My friend Joe Casabona wrote an interesting article yesterday: Not Everyone Needs a $10,000 Website (and that’s OK).
In it, he covers a lot of ground, touching on website budgets, “site builders”, the true role of a web developer, teaching others, and having empathy.
It’s a great article. You should read it. I’ll wait.
Ok, done? Great.
I want to hone in on one part in particular. Joe references a conversation he had on Twitter. I wasn’t paying close attention, but I saw it all fly by out of the corner of my eye, and I saw something I recognized. The original tweet felt familiar. It seemed to be full of emotions I’d witnessed before.
And it all boils down to this: are you legitimate?
The “you” in that could be yourself*, but more often than not it’s directed at someone else. Are they legitimate? Do they belong here? Do they deserve to call themselves … what? Fill in the end of the question.
See, this isn’t something unique to web developers. I see it in design circles too. Did you create every element of a thing you designed? Do you use stock photography? Stock illustrations? Templates? Clip art??
You know where else I see this? In fandoms. Are you a real Star Wars fan? Are you a true Whovian? A bonafide Trekkie?
The parallels are interesting. With fandom, we see it as something we’ve made an investment in. It’s taken time, effort, and maybe even sacrifices. We’ve worked to earn the titles, to earn the … respect. That’s what it all comes down to, isn’t it? We’ve worked hard and we want that effort to be acknowledged and respected by others by means. And that respect comes in the form of a token term or title. If someone hasn’t gone through what we have, then they don’t count! They don’t deserve to get the same respect we get. They don’t deserve to be called a Trekkie!
If that seems a little silly to you, that’s understandable. Fandom is a little silly. At least to those on the outside of it. But take those exact same arguments, and substitute “Trekkie” for “developer”, or “Whovian” for “designer”. Does the conversation change?
When you’ve clawed and fought and struggled to be where you are, it’s fantastically frustrating when someone who appears to have done less work (dare I say inferior work) tries to place themselves on the same level as you.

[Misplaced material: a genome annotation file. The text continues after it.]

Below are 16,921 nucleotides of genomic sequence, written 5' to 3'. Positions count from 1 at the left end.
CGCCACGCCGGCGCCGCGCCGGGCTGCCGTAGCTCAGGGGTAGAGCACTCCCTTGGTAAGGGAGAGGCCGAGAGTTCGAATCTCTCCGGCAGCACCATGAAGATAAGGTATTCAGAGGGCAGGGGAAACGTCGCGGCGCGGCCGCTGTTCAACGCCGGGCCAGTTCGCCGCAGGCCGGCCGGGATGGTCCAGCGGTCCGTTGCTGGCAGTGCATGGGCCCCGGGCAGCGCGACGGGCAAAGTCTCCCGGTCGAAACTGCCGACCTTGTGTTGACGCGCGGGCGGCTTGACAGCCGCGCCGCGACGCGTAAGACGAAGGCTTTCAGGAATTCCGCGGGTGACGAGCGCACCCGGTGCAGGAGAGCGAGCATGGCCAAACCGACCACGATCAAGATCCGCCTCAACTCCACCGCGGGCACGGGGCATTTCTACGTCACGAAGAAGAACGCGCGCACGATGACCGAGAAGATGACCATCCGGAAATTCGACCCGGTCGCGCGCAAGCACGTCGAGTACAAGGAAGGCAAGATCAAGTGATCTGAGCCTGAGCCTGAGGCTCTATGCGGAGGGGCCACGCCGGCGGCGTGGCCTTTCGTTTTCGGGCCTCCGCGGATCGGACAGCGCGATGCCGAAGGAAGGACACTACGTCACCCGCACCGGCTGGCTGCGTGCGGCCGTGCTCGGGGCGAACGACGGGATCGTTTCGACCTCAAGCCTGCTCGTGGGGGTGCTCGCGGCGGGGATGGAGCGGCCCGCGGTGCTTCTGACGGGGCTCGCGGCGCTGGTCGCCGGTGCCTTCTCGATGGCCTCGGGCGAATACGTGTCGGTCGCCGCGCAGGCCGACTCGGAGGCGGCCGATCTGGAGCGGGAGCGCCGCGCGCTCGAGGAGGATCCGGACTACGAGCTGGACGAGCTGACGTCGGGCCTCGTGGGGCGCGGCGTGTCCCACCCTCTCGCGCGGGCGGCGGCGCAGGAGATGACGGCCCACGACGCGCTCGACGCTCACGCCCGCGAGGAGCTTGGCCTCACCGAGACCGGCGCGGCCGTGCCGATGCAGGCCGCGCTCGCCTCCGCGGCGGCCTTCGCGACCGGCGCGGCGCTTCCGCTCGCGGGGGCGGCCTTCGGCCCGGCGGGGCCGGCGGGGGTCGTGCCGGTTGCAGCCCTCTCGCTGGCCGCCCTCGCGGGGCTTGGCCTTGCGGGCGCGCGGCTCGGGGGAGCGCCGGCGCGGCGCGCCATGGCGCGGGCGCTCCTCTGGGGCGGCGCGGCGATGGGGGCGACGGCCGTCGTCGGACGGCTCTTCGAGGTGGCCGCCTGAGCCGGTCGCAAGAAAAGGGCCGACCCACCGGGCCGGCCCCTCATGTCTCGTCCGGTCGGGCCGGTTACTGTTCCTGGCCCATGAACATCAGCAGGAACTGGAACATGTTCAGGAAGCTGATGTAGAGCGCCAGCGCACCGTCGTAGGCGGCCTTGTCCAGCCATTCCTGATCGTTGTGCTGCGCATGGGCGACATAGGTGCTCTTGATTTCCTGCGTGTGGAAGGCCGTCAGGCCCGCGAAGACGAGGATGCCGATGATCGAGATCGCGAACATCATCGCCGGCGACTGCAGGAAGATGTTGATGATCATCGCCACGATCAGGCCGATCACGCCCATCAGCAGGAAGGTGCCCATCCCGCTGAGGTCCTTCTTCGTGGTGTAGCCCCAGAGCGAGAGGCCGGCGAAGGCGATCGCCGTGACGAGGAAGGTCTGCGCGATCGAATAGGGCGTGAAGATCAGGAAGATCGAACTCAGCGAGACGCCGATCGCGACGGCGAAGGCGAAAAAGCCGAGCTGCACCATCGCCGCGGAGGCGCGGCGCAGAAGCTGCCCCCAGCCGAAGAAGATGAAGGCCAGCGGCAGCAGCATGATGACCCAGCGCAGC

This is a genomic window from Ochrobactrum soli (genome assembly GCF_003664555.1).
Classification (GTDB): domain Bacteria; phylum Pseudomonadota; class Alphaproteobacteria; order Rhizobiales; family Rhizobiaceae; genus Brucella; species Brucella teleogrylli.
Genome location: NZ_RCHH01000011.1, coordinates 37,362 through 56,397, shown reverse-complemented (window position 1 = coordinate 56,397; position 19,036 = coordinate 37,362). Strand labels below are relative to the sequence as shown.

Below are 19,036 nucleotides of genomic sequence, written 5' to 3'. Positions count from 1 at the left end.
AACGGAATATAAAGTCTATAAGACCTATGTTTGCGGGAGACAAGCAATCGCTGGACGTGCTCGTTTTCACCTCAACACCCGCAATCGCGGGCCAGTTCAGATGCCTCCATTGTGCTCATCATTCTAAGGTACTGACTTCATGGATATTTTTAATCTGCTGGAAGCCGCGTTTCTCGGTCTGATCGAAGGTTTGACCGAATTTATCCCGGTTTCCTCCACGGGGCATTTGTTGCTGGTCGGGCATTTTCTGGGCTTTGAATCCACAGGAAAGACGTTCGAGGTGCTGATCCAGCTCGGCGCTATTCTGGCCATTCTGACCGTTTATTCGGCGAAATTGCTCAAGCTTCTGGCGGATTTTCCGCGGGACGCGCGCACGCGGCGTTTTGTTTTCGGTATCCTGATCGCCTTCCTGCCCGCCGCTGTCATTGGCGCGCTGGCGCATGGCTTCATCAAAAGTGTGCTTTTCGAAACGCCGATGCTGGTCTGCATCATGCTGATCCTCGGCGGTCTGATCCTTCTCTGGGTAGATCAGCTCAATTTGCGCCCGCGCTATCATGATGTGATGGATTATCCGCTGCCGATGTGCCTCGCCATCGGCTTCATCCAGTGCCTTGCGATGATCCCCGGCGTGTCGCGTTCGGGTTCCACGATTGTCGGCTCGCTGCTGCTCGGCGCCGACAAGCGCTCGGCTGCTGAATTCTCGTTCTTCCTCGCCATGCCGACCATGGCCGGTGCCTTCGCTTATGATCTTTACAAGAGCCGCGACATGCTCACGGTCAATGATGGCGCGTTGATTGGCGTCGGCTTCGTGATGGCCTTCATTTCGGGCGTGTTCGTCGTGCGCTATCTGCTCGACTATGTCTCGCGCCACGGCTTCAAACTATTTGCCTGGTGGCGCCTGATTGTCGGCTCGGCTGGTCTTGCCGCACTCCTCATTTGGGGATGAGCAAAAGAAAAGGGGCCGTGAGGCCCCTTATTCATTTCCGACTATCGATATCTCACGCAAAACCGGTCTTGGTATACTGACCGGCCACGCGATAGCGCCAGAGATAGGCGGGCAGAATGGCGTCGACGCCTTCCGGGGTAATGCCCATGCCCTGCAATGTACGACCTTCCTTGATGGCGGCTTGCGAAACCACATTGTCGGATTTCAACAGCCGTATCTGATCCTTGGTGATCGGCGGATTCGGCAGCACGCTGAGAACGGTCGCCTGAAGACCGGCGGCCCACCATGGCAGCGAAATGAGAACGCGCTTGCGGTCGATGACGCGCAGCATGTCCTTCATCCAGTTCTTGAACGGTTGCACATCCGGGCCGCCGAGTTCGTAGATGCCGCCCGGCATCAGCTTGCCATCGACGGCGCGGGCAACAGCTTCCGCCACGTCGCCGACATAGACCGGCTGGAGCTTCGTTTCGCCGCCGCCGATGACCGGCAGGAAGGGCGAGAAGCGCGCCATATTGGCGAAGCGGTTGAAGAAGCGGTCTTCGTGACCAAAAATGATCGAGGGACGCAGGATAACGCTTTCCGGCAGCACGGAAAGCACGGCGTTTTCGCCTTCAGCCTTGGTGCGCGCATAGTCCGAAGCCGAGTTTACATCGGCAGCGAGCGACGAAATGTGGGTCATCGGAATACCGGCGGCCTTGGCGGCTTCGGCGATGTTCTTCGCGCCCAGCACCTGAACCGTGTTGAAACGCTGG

“Devalue Our Work”
Let’s toss money into the fray! That’s where things really take a turn. Joe mentions this:
Note: If you’re a person who claims to be an engineer to get more money out of people or make them believe you’re doing more than just building a site, that is wrong and I (and many) take issue with that. Those are the type of people who truly devalue our work.
As soon as you use the same label to describe us, we’re all in this together. If you’re a “developer” whether you use site builders and pre-made templates, or if you painstakingly handwrite each line of code, then we’re considered by non-developers to be equivalent.
Sure, some of this should fall on each developer, to differentiate themselves. Show why their work is quality work. But, do we need to chastise and criticize others to make our own work look good? Could we perhaps instead, reflect on the fact that, from its beginning, the Web has been a collaborative effort. That we all lean on each other, building on the work of those who’ve come before. Not everyone is on your same level, for better and for worse. That means you can still learn from others, and (hopefully) others will learn from you.
Well What Do I Do?
Does it kind of suck that someone can build a site in a slapdash manner and technically call themselves a “developer”? Maybe. Is it frustrating that people will pay money for that kind of work? Again, maybe.
If you ask me, it all comes back to education.
Educate non-developers about the possibilities available to them. Teach them to recognize that a website built with a “site builder” and pre-made templates isn’t the same as a site custom-designed and custom-coded just for them. They might still choose the “site builder” website because it’s all they can afford and it’s better than nothing. And that’s fine.
That doesn’t hurt you, nobel punchcard developer. Right now, at this precise moment in time, that client would’ve never hired you anyway.
But, in the future, they might. If you don’t insult them or the person they hired to build their site, they might. If you’ve taught them the value in a custom-built site, they might.
Put yourself in their shoes, have a little empathy, and everyone can walk away satisfied.
*: Though we tend to call that Imposter Syndrome.